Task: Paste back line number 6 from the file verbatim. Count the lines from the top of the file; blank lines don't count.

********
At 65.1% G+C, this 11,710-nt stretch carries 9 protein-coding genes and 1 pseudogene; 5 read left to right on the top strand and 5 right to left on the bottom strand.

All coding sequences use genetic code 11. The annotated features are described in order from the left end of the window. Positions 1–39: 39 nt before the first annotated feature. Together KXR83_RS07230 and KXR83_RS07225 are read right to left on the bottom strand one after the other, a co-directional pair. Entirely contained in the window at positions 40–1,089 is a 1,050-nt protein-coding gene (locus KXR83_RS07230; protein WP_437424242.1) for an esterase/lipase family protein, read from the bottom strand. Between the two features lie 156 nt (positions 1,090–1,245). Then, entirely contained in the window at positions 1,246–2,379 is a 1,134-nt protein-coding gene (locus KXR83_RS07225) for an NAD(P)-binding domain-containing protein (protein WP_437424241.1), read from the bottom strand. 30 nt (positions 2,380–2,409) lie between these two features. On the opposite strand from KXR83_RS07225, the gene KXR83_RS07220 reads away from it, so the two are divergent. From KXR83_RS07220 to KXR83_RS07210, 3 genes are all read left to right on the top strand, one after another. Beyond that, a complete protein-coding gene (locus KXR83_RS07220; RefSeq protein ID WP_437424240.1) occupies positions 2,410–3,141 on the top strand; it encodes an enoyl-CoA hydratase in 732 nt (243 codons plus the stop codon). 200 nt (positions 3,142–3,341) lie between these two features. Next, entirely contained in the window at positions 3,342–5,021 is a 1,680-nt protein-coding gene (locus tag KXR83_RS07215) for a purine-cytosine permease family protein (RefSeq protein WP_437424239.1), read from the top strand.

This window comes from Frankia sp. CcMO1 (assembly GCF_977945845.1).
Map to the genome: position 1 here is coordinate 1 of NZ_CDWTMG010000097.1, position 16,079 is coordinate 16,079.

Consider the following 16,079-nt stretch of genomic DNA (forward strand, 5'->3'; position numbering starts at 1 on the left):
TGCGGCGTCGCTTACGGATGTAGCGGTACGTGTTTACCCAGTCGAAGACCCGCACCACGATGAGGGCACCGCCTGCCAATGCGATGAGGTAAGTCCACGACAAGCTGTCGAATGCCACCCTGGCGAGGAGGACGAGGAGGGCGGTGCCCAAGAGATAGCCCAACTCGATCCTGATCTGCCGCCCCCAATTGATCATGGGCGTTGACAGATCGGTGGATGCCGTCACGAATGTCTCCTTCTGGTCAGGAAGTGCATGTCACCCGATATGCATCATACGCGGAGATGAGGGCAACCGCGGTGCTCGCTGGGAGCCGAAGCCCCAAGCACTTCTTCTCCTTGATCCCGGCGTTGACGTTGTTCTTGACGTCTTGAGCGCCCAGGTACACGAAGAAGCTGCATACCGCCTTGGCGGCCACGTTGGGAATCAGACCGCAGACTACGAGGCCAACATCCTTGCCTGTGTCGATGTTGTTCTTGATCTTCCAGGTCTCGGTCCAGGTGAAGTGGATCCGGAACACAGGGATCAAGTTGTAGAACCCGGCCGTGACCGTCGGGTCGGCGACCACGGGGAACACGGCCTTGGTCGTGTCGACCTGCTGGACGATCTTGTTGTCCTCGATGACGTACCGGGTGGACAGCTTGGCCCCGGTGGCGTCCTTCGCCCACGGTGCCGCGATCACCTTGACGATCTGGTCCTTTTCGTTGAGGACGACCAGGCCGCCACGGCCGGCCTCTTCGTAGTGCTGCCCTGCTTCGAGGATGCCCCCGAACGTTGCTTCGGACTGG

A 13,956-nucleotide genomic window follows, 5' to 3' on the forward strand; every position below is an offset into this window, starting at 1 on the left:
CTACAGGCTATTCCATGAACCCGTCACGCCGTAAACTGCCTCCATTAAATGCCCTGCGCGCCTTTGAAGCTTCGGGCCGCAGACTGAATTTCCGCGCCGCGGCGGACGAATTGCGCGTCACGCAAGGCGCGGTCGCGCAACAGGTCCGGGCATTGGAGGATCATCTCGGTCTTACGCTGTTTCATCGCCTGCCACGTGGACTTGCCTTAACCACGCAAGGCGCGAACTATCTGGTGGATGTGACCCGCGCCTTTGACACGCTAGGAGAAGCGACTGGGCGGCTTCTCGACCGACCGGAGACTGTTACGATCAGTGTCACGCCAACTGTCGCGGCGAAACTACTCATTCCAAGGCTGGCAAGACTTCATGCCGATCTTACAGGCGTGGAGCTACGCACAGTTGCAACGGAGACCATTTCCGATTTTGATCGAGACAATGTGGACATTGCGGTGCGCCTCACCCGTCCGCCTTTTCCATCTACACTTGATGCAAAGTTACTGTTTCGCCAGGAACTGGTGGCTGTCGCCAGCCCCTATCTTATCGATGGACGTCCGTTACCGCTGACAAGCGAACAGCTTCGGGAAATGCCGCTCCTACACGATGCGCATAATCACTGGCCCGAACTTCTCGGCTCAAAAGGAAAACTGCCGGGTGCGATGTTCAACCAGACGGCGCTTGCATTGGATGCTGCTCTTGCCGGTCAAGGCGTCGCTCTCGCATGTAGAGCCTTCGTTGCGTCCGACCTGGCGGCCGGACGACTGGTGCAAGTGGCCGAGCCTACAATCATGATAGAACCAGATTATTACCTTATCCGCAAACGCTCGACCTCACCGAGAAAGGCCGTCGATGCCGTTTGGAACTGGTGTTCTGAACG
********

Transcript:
TGCGGCGTCGCTTACGGATGTAGCGGTACGTGTTTACCCAGTCGAAGACCCGCACCACGATGAGGGCACCGCCTGCCAATGCGATGAGGTAAGTCCACGACAAGCTGTCGAATGCCACCCTGGCGAGGAGGACGAGGAGGGCGGTGCCCAAGAGATAGCCCAACTCGATCCTGATCTGCCGCCCCCAATTGATCATGGGCGTTGACAGATCGGTGGATGCCGTCACGAATGTCTCCTTCTGGTCAGGAAGTGCATGTCACCCGATATGCATCATACGCGGAGATGAGGGCAACCGCGGTGCTCGCTGGGAGCCGAAGCCCCAAGCACTTCTTCTCCTTGATCCCGGCGTTGACGTTGTTCTTGACGTCTTGAGCGCCCAGGTACACGAAGAAGCTGCATACCGCCTTGGCGGCCACGTTGGGAATCAGACCGCAGACTACGAGGCCAACATCCTTGCCTGTGTCGATGTTGTTCTTGATCTTCCAGGTCTCGGTCCAGGTGAAGTGGATCCGGAACACAGGGATCAAGTTGTAGAACCCGGCCGTGACCGTCGGGTCGGCGACCACGGGGAACACGGCCTTGGTCGTGTCGACCTGCTGGACGATCTTGTTGTCCTCGATGACGTACCGGGTGGACAGCTTGGCCCCGGTGGCGTCCTTCGCCCACGGTGCCGCGATCACCTTGACGATCTGGTCCTTTTCGTTGAGGACGACCAGGCCGCCACGGCCGGCCTCTTCGTAGTGCTGCCCTGCTTCGAGGATGCCCCCGAACGTTGCTTCGGACTGG